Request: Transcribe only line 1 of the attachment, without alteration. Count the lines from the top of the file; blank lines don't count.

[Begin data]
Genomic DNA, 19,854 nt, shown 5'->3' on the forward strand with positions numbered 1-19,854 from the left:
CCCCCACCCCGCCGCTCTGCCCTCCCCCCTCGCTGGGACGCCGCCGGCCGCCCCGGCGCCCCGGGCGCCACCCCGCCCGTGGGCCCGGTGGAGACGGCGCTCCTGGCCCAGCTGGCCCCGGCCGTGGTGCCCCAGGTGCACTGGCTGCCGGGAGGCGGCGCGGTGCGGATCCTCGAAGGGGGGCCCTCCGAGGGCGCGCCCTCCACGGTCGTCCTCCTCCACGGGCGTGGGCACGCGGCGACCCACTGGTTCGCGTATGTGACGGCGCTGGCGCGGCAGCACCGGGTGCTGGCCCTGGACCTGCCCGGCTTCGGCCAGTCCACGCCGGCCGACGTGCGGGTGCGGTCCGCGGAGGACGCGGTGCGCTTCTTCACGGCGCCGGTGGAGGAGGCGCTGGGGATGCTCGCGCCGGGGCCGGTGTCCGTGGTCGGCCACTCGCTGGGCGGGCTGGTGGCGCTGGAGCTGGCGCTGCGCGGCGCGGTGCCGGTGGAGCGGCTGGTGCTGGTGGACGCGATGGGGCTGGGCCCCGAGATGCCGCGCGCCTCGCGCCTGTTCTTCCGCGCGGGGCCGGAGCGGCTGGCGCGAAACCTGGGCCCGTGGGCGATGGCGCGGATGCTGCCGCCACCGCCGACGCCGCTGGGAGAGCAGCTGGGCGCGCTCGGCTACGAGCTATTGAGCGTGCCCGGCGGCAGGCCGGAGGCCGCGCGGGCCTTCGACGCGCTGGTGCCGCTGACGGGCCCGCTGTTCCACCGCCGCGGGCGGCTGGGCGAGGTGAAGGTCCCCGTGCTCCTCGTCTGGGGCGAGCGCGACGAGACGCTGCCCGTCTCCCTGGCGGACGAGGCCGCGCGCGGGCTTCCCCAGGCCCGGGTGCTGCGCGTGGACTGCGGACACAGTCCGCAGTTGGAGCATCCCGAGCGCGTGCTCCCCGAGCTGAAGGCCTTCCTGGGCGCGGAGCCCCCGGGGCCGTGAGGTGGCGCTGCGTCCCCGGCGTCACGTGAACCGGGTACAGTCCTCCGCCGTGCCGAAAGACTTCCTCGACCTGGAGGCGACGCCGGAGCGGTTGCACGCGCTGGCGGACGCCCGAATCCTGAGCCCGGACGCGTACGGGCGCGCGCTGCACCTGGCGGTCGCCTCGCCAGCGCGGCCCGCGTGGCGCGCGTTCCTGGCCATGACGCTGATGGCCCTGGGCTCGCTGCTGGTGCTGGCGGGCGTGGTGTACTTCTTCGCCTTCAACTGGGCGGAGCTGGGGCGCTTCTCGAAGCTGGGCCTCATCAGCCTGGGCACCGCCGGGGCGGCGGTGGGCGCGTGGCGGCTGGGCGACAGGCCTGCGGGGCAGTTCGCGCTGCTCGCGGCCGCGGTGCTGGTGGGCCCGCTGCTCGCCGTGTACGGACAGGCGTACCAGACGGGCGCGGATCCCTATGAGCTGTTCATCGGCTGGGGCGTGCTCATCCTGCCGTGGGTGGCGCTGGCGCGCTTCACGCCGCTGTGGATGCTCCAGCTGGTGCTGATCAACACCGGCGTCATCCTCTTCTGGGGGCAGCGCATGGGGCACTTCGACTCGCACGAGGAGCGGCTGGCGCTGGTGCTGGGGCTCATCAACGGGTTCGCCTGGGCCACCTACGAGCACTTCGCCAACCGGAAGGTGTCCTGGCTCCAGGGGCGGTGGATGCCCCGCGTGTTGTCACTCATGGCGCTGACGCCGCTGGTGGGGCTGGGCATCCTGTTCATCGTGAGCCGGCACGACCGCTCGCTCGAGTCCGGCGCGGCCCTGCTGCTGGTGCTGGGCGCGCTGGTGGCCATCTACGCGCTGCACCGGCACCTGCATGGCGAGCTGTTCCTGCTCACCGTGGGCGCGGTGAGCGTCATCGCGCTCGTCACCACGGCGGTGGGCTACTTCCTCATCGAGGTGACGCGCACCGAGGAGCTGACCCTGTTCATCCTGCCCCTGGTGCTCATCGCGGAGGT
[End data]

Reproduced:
Genomic DNA, 19,854 nt, shown 5'->3' on the forward strand with positions numbered 1-19,854 from the left: